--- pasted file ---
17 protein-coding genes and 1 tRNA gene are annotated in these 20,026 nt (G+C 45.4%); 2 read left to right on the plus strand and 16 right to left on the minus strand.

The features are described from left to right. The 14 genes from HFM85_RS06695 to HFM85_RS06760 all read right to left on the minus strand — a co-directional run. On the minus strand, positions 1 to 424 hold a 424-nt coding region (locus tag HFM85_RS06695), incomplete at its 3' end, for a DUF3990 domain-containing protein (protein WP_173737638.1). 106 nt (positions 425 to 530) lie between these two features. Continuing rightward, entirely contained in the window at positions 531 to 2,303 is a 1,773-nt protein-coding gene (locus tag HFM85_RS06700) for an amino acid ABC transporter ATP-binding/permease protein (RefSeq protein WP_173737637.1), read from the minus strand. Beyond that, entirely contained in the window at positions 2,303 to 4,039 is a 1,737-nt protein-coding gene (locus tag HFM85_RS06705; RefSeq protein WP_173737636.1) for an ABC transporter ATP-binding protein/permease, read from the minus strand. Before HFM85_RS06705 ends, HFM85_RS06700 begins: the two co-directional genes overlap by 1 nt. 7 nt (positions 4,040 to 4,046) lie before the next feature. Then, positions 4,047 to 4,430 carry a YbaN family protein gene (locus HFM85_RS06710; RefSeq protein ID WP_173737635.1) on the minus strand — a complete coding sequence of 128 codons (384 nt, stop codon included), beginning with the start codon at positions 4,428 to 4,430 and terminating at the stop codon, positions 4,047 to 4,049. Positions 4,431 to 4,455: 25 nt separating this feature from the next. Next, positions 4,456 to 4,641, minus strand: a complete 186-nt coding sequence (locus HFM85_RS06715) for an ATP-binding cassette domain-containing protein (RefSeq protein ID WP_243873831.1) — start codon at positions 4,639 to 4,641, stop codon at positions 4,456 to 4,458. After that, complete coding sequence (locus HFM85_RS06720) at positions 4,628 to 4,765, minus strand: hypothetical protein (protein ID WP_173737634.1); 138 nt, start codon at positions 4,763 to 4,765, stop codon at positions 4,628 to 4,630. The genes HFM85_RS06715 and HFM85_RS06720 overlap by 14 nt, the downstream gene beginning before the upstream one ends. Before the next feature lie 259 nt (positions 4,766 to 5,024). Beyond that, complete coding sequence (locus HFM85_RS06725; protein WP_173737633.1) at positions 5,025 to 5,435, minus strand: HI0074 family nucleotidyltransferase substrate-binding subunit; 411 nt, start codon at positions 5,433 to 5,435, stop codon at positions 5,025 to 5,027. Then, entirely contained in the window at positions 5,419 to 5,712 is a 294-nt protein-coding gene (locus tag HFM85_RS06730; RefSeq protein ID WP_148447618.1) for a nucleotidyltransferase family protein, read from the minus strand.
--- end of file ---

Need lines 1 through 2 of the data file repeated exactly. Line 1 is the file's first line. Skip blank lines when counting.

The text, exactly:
17 protein-coding genes and 1 tRNA gene are annotated in these 20,026 nt (G+C 45.4%); 2 read left to right on the plus strand and 16 right to left on the minus strand.

The features are described from left to right. The 14 genes from HFM85_RS06695 to HFM85_RS06760 all read right to left on the minus strand — a co-directional run. On the minus strand, positions 1 to 424 hold a 424-nt coding region (locus tag HFM85_RS06695), incomplete at its 3' end, for a DUF3990 domain-containing protein (protein WP_173737638.1). 106 nt (positions 425 to 530) lie between these two features. Continuing rightward, entirely contained in the window at positions 531 to 2,303 is a 1,773-nt protein-coding gene (locus tag HFM85_RS06700) for an amino acid ABC transporter ATP-binding/permease protein (RefSeq protein WP_173737637.1), read from the minus strand. Beyond that, entirely contained in the window at positions 2,303 to 4,039 is a 1,737-nt protein-coding gene (locus tag HFM85_RS06705; RefSeq protein WP_173737636.1) for an ABC transporter ATP-binding protein/permease, read from the minus strand. Before HFM85_RS06705 ends, HFM85_RS06700 begins: the two co-directional genes overlap by 1 nt. 7 nt (positions 4,040 to 4,046) lie before the next feature. Then, positions 4,047 to 4,430 carry a YbaN family protein gene (locus HFM85_RS06710; RefSeq protein ID WP_173737635.1) on the minus strand — a complete coding sequence of 128 codons (384 nt, stop codon included), beginning with the start codon at positions 4,428 to 4,430 and terminating at the stop codon, positions 4,047 to 4,049. Positions 4,431 to 4,455: 25 nt separating this feature from the next. Next, positions 4,456 to 4,641, minus strand: a complete 186-nt coding sequence (locus HFM85_RS06715) for an ATP-binding cassette domain-containing protein (RefSeq protein ID WP_243873831.1) — start codon at positions 4,639 to 4,641, stop codon at positions 4,456 to 4,458. After that, complete coding sequence (locus HFM85_RS06720) at positions 4,628 to 4,765, minus strand: hypothetical protein (protein ID WP_173737634.1); 138 nt, start codon at positions 4,763 to 4,765, stop codon at positions 4,628 to 4,630. The genes HFM85_RS06715 and HFM85_RS06720 overlap by 14 nt, the downstream gene beginning before the upstream one ends. Before the next feature lie 259 nt (positions 4,766 to 5,024). Beyond that, complete coding sequence (locus HFM85_RS06725; protein WP_173737633.1) at positions 5,025 to 5,435, minus strand: HI0074 family nucleotidyltransferase substrate-binding subunit; 411 nt, start codon at positions 5,433 to 5,435, stop codon at positions 5,025 to 5,027. Then, entirely contained in the window at positions 5,419 to 5,712 is a 294-nt protein-coding gene (locus tag HFM85_RS06730; RefSeq protein ID WP_148447618.1) for a nucleotidyltransferase family protein, read from the minus strand.